I was getting a bit depressed with all the devastation and demolition of the last few posts, so I went searching for structures that have survived: not too difficult a task in my neighborhood. The weather is odd here (for January): quite warm, foggy, air filled with moisture but no rain or snow. Rather dreary, really, as you can tell from the photographs. On dark days like these in the midwinter the built landscape really stands out, with no natural landscape to frame or cloak it. For some reason, on my walk yesterday I was particularly noticing the outbuildings rather than the facades: Salem has many great carriage houses, most in pretty good condition. This is impressive to me: it’s hard enough to preserve a big old house, but keeping an ancient ancillary building in good shape is a true commitment. We lost our carriage house long ago: it is evident on the late nineteenth-century street atlases of Salem, but after the turn of the century, it’s gone.
I don’t have anything similar for Salem, so I want to start with an image of the Valentine-Fuller house in Cambridge, Massachusetts: Mr. and Mrs. Fuller are on horseback in their carriage-house courtyard, circa 1890: this seems like the peak time for carriage houses to me. After that, they would either come down or be preserved as storage structures or garages. This house, which was built in 1848 on Prospect Street, was demolished in 1937, along with its outbuildings (oh no, more demolition).
HABS, Library of Congress
Back in Salem, carriage houses can be found in several neighborhoods, so this is just a sampler, or part one. On the street where I live, Chestnut Street, there are some amazing carriage houses, several of which are laid out a considerable distance from their main houses so you really don’t get the courtyard effect that you see above. On one side of the street, a completely new parallel street, Warren Street, was laid out as an access route to these buildings. The photographs below are all of Warren Street carriage houses that belong to mansions on Chestnut, but two of them appear quite capable of fulfilling an independent existence.
Essex Street, which was the colonial (and remains the present) main street of Salem, runs parallel to Chestnut on the other side: because of its early settlement, it features many beautiful carriage houses–primarily wooden rather than brick. In the general vicinity of the Salem Public Library, stalwart structures peak out from behind the streetscape, particularly visible at this time of year. Behind this trio of houses–Georgian, Colonial Revival built on the site of a pulled-down Federal at the turn of the century, and Federal–are some of my favorite carriage houses on the street and in Salem.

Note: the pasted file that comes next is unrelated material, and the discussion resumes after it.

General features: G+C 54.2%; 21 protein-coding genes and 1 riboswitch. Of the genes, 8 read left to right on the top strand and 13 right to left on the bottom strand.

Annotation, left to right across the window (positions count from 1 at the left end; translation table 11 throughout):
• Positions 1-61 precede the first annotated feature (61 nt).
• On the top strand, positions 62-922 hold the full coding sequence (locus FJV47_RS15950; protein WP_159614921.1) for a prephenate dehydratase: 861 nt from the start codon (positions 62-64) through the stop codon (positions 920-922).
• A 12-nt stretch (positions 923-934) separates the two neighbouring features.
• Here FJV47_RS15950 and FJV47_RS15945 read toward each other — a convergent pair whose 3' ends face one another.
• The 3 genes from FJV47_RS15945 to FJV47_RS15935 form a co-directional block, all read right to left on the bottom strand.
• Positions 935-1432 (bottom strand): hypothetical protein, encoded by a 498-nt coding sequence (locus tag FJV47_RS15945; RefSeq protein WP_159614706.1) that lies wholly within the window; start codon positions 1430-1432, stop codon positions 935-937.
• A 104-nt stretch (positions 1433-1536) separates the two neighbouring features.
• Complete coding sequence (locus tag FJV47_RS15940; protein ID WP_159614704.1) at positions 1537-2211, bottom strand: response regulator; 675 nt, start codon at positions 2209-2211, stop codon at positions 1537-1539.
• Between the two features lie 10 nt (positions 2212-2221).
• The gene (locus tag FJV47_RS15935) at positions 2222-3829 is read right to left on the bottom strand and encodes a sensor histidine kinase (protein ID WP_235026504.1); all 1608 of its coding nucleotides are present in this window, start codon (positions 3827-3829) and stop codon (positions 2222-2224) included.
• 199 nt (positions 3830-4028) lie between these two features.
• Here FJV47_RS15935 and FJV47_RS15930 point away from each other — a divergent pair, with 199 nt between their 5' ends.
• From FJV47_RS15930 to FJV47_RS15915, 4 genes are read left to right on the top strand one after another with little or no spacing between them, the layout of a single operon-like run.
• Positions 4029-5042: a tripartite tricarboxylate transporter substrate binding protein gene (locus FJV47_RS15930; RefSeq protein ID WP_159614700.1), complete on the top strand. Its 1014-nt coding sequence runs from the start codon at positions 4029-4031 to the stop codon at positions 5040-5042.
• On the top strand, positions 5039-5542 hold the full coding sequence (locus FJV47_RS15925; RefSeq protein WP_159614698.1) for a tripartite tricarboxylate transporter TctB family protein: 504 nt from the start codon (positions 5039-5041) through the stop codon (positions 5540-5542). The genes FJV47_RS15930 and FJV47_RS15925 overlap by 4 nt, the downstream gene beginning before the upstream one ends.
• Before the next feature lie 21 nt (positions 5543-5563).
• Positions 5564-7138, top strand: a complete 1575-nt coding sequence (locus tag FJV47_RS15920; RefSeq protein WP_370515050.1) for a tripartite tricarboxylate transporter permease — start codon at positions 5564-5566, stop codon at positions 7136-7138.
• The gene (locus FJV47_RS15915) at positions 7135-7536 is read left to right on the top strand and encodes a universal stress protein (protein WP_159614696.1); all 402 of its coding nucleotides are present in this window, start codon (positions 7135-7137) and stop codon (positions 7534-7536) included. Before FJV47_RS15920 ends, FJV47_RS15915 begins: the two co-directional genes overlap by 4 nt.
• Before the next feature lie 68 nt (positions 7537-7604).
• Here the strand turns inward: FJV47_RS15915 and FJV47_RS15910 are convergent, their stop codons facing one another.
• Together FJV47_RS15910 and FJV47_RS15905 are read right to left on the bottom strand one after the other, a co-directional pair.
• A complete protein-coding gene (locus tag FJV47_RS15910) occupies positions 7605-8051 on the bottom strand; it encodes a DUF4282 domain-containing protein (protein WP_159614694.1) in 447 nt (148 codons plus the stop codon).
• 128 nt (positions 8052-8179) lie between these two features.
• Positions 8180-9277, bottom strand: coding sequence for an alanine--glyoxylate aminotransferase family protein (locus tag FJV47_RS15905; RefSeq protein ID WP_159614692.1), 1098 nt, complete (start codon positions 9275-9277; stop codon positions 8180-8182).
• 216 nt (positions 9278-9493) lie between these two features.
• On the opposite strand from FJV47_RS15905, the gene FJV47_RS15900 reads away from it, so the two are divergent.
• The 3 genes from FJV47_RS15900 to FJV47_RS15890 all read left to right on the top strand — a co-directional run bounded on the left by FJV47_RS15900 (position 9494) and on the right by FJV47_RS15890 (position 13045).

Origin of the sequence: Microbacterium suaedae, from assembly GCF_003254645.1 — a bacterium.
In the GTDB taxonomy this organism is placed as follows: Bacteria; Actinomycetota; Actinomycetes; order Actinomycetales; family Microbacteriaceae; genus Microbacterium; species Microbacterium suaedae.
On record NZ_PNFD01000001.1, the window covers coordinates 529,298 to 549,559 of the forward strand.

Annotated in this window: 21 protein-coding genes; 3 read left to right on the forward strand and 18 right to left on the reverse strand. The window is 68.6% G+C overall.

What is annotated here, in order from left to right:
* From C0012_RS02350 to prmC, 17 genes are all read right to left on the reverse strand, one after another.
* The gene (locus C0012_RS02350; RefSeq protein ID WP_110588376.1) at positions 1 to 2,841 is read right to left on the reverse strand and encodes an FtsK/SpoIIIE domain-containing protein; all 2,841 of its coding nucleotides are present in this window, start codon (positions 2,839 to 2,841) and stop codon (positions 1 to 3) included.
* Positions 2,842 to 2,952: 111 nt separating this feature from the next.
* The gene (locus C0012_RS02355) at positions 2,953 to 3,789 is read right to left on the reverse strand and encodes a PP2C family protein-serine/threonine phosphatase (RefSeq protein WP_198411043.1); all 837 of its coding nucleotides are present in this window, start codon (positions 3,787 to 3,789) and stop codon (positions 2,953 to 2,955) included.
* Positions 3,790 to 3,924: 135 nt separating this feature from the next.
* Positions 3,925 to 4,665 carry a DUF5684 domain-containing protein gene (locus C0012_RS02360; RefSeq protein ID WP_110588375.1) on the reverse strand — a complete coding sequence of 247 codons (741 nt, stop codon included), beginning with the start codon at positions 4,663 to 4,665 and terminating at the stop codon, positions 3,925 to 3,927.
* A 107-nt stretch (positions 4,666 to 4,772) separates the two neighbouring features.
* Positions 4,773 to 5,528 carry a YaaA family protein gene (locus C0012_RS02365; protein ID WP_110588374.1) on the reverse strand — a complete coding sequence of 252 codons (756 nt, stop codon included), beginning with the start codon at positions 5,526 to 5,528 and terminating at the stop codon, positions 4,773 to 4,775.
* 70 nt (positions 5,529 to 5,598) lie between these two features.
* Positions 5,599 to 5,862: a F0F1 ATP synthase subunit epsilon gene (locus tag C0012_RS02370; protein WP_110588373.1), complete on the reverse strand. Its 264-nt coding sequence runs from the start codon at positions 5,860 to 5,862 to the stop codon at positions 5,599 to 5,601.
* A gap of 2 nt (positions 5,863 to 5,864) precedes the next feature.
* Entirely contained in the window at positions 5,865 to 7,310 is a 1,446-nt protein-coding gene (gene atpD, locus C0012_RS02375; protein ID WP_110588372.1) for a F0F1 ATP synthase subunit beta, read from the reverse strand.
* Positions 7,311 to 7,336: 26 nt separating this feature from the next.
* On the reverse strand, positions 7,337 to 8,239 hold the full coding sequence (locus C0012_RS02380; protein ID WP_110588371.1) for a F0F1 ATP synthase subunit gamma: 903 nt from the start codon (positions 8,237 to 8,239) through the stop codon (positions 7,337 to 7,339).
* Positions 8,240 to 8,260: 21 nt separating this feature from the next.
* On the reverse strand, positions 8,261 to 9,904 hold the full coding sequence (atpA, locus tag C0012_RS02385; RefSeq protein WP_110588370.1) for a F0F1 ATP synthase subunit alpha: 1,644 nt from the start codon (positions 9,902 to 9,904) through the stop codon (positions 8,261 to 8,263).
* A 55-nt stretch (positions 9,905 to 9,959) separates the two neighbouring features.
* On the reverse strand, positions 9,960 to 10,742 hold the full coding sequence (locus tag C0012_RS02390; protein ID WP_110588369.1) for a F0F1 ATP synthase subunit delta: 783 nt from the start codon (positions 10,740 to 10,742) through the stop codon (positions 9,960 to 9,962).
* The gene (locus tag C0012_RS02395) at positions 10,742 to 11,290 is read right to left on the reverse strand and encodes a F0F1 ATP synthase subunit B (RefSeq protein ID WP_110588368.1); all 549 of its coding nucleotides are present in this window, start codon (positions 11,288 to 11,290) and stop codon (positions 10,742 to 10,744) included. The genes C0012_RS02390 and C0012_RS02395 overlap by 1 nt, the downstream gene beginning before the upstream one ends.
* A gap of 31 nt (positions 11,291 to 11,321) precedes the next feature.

And then just across the street from the library, there’s this wonderfully restored Greek Revival, with its NEW carriage house aligned perfectly with what I assume are later nineteenth-century additions, creating a nice sense of enclosure for its yard. Just a little down the street, is a (nearly) matched pair of Federal houses dating from about 1800, both of which have great carriage houses. As you can see, carriage-house cupolas abound on Essex Street!
Essex Street, circa 1910. Detroit Publishing Company/ Library of Congress
On my way across town to the Common, I stopped to take a photograph of a very controversial Federal Street carriage house. It appears to belong to the very stately Victorian that was converted into condominiums a few decades ago, but actually is part of an adjacent property whose owner tried to do the very same thing with his carriage house at the same time (this was all before I came to Salem, so I’m not that clear on the details). When he did not get approval, he moved out of his Federal Court house and let it and the carriage house rot. So this is the result, 20+ years later.
As this is the birthday week of Salem’s famed architect Samuel McIntire, I’ve got to feature some McIntire carriage houses which, again, is not difficult to do. Everybody’s favorite McIntire house, the Gardner-Pingree house, has a charming carriage house in back which has a slightly smaller stature, in keeping with the general scale of the house. There’s a restoration project going on there now, so I’m sorry that the pictures give a work-site impression, but you can still see how great this outbuilding is.
Just next door, another house owned by the Peabody Essex Museum features one of the most prominent carriage houses in town: the Andrew Safford House was built after McIntire’s in 1811, but you can see his influence in both the main house and the carriage house, both of which overlook Salem Common. When it was built in 1819, this was one of the most expensive houses in America, and it remains very impressive, nearly two centuries later.
The Andrew Safford House and Carriage House, yesterday and in 1910 & 1939 photographs, Library of Congress.
Finally, my very favorite Salem carriage house. The Clifford Crowninshield House (1806) is a McIntire house located on another corner of the Salem Common, just across from the Safford house. Behind the main house, almost hidden really, is a wooden carriage house with an elegant stature and very intricate details: every time I pass by it makes me smile.